Specialisation: Australian Aboriginal languages, Papuan languages, language typology, language documentation, anthropological linguistics
Nicholas (Nick) Evans is a linguist specialising in the languages of Australia (Kayardild, Bininj Gun-wok, Dalabon, Iwaidja) and Southern New Guinea (Nen), as well as more general problems of documenting the world’s fragile linguistic diversity. He has written comprehensive reference grammars of previously undescribed Australian languages (Kayardild, Evans 1995 and Bininj Gun-wok, Evans 2003), dictionaries of Kayardild and Dalabon, coedited books on a range of linguistic problems (polysynthesis, reciprocal constructions, insubordination), and (with Patrick McConvell) on bringing together linguistic and archaeological evidence to reconstruct Australia’s deep human past (McConvell & Evans 1997). His crossover book Dying Words: Endangered Languages and What They Have to Tell Us (2010) has been translated into French, German, Japanese, Korean and Chinese,and (with Steve Levinson) he is the author of an influential article The Myth of Language Universals which argues for a fundamental reorientation of the field away from an untenable ‘universal grammar’ to a an approach taking diversity and variability as its core premises. He has also published on Aboriginal art, music and oral history, as seen through the prism of indigenous languages, and served as an interpreter and anthropological consultant in several Aboriginal native title claims. Based at the Australian National University, he directs CoEDL, the ARC Centre of Excellence for the Dynamics of Language.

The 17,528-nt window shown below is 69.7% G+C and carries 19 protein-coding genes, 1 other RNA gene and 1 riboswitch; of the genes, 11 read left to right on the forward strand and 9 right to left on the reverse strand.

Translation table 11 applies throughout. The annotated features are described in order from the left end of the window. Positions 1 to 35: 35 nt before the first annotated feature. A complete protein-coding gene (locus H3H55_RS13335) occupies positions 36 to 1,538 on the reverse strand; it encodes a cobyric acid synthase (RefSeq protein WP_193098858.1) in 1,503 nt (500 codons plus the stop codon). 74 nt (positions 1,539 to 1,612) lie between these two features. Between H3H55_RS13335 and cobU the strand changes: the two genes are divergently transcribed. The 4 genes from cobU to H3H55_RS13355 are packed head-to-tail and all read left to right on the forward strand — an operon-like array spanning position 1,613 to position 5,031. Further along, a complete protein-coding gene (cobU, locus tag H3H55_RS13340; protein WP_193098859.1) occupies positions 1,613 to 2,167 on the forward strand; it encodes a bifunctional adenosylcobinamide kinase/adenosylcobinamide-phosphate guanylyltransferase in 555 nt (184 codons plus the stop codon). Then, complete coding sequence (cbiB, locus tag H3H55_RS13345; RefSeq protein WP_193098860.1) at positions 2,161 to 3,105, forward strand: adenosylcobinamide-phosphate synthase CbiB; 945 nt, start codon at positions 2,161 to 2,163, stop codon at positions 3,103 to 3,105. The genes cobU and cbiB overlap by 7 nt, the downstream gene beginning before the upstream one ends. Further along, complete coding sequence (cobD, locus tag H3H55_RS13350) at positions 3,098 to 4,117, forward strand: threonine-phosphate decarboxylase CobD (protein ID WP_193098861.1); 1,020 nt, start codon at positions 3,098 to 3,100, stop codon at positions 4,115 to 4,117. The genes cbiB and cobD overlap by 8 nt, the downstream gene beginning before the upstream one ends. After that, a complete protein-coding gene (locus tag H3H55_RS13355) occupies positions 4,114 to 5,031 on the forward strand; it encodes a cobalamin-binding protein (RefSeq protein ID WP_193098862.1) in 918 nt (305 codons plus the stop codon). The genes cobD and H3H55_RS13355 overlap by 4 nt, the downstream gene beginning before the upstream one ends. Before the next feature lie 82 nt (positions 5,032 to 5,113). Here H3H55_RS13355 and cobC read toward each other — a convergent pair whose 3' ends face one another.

ARC Laureate Fellow
ANU and Director
ARC Centre of Excellence for the Dynamics of Language
FAHA, FBA, ARC Laureate Fellow, Anneliese-Maier Forschungspreis
Evans, Nicholas. 2010. Dying Words: Endangered languages and what they have to tell us. Maldon & Oxford: Wiley-Blackwell. (With French, German, Japanese, Korean and Chinese translations)
Evans, Nicholas. 2011. Semantic Typology. In Jae Jung Sung (ed.), The Oxford Handbook of Linguistic Typology. Oxford: OUP. Pp. 504-533.
Evans, Nicholas & Steven Levinson. 2009a,b. The Myth of Language Universals. Behavioral & Brain Sciences, Target Article with Commentary, plus response (With diversity in mind: freeing the language sciences from Universal Grammar). Behavioral & Brain Sciences 32: 429-448, 472-492.
[Reprinted in H. Stam, ed. (2011) Theoretical Psychology – Contemporary Readings. Sage Publications.]
Evans, Nicholas, Alice Gaby, Stephen Levinson & Asifa Majid (eds.). 2011. Reciprocals and Semantic Typology. Amsterdam: John Benjamins.
Evans, Nicholas & Honoré Watanabe (eds.). 2016. Insubordination. Amsterdam: John Benjamins.
Email: nicholas.evans [at] anu.edu.au